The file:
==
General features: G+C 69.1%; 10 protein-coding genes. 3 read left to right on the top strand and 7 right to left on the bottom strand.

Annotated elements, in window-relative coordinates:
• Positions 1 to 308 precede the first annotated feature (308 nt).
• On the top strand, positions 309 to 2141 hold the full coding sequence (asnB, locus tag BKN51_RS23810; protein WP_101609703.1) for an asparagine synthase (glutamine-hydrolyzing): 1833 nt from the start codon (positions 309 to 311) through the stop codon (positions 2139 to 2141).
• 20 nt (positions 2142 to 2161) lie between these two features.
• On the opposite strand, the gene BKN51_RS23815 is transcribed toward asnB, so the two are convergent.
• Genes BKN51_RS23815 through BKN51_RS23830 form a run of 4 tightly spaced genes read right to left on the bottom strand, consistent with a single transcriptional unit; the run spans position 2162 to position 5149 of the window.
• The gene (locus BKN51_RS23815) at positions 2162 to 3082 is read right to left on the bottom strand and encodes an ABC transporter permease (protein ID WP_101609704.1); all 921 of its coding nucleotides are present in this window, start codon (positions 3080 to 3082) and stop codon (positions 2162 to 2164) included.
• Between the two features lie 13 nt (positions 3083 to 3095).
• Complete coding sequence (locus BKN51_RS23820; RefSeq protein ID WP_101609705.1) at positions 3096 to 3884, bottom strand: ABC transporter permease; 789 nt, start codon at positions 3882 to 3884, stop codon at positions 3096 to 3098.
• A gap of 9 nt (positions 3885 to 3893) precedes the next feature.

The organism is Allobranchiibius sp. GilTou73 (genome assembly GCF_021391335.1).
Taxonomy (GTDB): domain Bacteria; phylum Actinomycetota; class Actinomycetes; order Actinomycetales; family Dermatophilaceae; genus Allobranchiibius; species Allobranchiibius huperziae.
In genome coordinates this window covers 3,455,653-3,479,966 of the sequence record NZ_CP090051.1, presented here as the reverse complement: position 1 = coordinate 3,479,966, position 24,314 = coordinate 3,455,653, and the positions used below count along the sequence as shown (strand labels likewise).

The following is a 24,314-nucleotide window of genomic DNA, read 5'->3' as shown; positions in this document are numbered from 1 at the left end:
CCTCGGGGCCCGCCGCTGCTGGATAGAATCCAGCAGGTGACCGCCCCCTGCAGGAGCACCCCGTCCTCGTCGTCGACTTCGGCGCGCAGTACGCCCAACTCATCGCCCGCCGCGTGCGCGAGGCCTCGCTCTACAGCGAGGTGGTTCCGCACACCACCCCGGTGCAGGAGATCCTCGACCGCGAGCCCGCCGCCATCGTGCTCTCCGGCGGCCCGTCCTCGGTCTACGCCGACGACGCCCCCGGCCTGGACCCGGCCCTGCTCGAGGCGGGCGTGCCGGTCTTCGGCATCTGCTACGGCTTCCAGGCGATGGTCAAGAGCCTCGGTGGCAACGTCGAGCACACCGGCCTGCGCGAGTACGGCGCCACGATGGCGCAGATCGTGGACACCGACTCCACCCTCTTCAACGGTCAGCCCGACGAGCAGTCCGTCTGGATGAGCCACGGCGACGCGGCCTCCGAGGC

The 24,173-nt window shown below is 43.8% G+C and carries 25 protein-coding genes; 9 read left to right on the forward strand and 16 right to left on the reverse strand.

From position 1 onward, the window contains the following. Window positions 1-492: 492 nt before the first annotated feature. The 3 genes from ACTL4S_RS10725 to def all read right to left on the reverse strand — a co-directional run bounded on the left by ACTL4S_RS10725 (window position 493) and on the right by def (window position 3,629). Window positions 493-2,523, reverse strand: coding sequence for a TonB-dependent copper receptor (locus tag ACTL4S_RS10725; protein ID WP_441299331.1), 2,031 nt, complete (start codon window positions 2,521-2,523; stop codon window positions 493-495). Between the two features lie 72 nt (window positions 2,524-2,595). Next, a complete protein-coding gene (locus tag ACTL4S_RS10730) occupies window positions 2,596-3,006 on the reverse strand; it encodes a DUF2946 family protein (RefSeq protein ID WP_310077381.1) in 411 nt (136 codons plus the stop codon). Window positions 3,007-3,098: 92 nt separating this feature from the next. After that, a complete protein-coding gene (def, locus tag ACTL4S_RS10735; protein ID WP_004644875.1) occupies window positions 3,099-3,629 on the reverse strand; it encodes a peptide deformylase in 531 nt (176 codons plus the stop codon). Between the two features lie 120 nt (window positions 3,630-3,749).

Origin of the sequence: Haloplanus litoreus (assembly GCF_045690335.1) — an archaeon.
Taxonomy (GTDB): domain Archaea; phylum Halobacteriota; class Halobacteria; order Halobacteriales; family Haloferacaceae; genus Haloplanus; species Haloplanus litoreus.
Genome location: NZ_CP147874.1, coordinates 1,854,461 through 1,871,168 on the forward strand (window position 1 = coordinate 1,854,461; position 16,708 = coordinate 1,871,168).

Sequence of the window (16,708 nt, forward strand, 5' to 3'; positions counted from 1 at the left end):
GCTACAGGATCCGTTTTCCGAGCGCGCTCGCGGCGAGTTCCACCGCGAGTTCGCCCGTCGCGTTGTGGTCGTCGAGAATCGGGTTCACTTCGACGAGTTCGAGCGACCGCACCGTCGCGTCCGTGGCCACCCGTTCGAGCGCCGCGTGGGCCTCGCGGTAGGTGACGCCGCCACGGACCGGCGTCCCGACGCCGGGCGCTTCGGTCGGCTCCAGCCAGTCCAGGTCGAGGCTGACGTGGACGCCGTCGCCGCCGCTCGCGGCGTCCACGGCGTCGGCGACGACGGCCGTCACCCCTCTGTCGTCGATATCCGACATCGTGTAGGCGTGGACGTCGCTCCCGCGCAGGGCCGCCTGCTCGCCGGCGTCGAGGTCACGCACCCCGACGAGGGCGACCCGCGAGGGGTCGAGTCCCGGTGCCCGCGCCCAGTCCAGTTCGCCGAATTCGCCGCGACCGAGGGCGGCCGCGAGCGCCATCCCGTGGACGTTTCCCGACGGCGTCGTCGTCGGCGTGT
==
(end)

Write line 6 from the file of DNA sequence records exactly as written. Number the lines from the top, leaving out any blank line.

• On the opposite strand, the gene BKN51_RS23815 is transcribed toward asnB, so the two are convergent.